Pet care & behaviour
If your dog has not been indoors for a long time
Start slowly. Your dog needs to get used to being indoors. Put a leash on her and bring her inside for short periods, even for just a few minutes to give her a tasty treat.
Toss treats in the doorway to encourage her to enter if she is too nervous. Never force her. Gradually have her spend more time inside with you. Once she is relaxed, give her time off leash in the house.
Feeding helps a dog get comfortable with being indoors
- Provide your dog with a mat when you feed her outside.
- Feed your dog each meal on the mat; she can be standing, sitting or lying on the mat.
- Remove the mat once she is finished eating. Bring it out again with the next meal.
- Once she is comfortable eating on the mat, bring it indoors along with your dog on a leash at feeding time.
- Feed her on the mat in the house.
- If she doesn’t want to come inside, continue feeding on the mat but move it closer to the door.
- Toss treats in the doorway for her to eat, while allowing her to go back outside if she’s too nervous.
- Your goal is to have your dog eating on her mat in the house and relaxing.
If your dog will come indoors, but she pees inside, chews on things, barks or jumps on people
Was your dog outdoors because of a behaviour problem? Learn about dog behavioural issues and how to fix them.
Where would you like your dog to pee and poop outdoors? Here’s 3 steps to help train your dog. To prepare, decide on the area and have lots of special treats ready to give him every time he goes in his area.
Prevent any opportunities for your dog or puppy to have an accident in your home by keeping him with you on a leash, or crate him when you can’t be there to supervise. Control his environment as much as possible.
Puppy house training tips:
- Pups need to go outside more often than adult dogs.
- Try to get them out every hour or two so they don’t have accidents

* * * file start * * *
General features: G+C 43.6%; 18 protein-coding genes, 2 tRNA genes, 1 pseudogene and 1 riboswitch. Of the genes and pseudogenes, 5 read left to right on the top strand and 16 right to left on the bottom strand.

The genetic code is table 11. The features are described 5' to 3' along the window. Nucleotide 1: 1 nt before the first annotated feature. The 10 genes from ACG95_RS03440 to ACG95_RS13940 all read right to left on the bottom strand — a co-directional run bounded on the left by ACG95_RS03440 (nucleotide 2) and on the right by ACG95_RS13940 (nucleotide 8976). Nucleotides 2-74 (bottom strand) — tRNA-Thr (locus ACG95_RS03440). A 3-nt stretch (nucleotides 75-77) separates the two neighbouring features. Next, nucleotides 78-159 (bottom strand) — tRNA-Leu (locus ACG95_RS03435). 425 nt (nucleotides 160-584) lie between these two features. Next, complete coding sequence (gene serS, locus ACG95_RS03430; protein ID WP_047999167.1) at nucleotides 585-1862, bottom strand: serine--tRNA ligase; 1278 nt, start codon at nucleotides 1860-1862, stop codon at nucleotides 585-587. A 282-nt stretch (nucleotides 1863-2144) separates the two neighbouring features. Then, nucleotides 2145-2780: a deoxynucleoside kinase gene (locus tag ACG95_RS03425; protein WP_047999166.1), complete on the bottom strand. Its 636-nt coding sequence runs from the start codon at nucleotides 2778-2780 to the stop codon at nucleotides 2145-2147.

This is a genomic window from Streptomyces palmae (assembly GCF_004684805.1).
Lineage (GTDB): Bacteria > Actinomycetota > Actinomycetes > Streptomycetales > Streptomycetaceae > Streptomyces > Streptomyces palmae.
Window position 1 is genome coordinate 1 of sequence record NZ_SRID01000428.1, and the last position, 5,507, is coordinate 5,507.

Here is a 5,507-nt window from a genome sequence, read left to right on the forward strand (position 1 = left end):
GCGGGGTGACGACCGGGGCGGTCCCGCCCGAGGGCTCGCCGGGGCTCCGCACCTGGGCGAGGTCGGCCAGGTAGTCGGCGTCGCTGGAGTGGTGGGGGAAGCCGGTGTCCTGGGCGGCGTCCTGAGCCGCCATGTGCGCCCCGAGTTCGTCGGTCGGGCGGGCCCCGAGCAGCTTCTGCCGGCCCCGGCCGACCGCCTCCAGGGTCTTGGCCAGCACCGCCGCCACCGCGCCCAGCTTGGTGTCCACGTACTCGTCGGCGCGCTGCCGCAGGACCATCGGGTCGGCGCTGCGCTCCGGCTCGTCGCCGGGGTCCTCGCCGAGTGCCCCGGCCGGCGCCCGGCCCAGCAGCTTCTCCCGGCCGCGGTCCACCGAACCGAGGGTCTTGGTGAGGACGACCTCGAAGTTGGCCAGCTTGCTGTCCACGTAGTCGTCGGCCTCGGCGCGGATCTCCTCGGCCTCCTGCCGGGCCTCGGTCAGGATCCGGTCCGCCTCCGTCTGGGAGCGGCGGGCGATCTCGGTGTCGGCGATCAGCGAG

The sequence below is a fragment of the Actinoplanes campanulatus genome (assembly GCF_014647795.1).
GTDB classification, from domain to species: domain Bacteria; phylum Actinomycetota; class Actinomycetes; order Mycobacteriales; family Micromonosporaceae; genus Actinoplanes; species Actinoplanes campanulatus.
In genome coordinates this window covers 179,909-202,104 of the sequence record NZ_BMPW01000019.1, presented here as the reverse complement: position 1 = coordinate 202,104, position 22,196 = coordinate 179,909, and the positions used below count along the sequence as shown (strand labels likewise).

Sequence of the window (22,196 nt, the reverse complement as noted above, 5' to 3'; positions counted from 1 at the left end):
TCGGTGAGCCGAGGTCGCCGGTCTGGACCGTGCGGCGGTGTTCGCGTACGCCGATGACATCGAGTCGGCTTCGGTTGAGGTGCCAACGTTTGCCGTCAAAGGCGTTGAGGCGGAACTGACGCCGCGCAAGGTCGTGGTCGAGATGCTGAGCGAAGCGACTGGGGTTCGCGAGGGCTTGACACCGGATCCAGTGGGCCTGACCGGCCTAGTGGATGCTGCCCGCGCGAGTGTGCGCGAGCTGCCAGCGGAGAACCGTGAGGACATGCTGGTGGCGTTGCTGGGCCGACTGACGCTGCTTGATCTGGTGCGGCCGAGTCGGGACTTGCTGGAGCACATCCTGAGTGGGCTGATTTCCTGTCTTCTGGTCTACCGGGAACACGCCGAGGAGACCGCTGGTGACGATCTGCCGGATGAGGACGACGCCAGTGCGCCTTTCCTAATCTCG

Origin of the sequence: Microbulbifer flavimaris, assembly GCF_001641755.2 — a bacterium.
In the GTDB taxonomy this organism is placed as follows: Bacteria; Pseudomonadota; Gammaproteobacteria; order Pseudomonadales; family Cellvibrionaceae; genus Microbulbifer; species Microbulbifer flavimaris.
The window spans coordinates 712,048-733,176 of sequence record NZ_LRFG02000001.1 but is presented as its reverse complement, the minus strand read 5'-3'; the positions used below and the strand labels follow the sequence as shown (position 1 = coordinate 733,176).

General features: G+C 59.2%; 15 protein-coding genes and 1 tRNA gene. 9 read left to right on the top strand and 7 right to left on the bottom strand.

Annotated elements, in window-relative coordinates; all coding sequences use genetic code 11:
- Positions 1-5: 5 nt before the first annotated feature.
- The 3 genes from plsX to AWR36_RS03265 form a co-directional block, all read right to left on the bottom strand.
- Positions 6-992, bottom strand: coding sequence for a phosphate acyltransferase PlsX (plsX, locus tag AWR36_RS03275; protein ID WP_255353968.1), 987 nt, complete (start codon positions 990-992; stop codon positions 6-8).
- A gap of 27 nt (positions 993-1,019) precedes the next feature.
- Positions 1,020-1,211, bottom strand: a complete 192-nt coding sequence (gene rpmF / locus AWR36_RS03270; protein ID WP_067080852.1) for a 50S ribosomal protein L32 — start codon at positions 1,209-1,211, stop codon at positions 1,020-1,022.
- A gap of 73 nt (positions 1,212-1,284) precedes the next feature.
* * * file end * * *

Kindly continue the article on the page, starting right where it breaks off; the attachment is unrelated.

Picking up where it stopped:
What to do if you’re not home:
- Make sure he’s been outside before you go and has an empty bladder.
- Confine him in a crate or dog proof room.
- Manage him like this in the house for at least three weeks.
2.) Train your dog where to go
Start a routine of visiting an area you do want him to pee and poo in.
- Visit this area in the morning, after meals, and before bedtime.
- Go with him to the area. Yes, every time!
- When he pees or poos in the area say “yes” and reward him with a yummy treat.
- Reward him every time he goes outside.
3.) Loosen up & interrupt
No accidents for two weeks? Now loosen up your management in the house. If your dog or pup starts to go interrupt him with ‘Uh Uh’ and redirect him to outside. Don’t scare him, just a gentle oops. Don’t forget to reward him for doing his business outside.
- If your dog has an accident during the three weeks ignore it. Clean it up when he’s in the other room.
- Remember they don’t pee and poo in the house on purpose. We have to teach them when and where to go and make it worth their while.
- Do not punish your dog even if it’s only 10 seconds after the accident. This is ineffective and abusive and your dog will learn to instead – be afraid of you.
- If your house trained dog starts to have accidents get a veterinarian checkup. Make sure there are no medical concerns.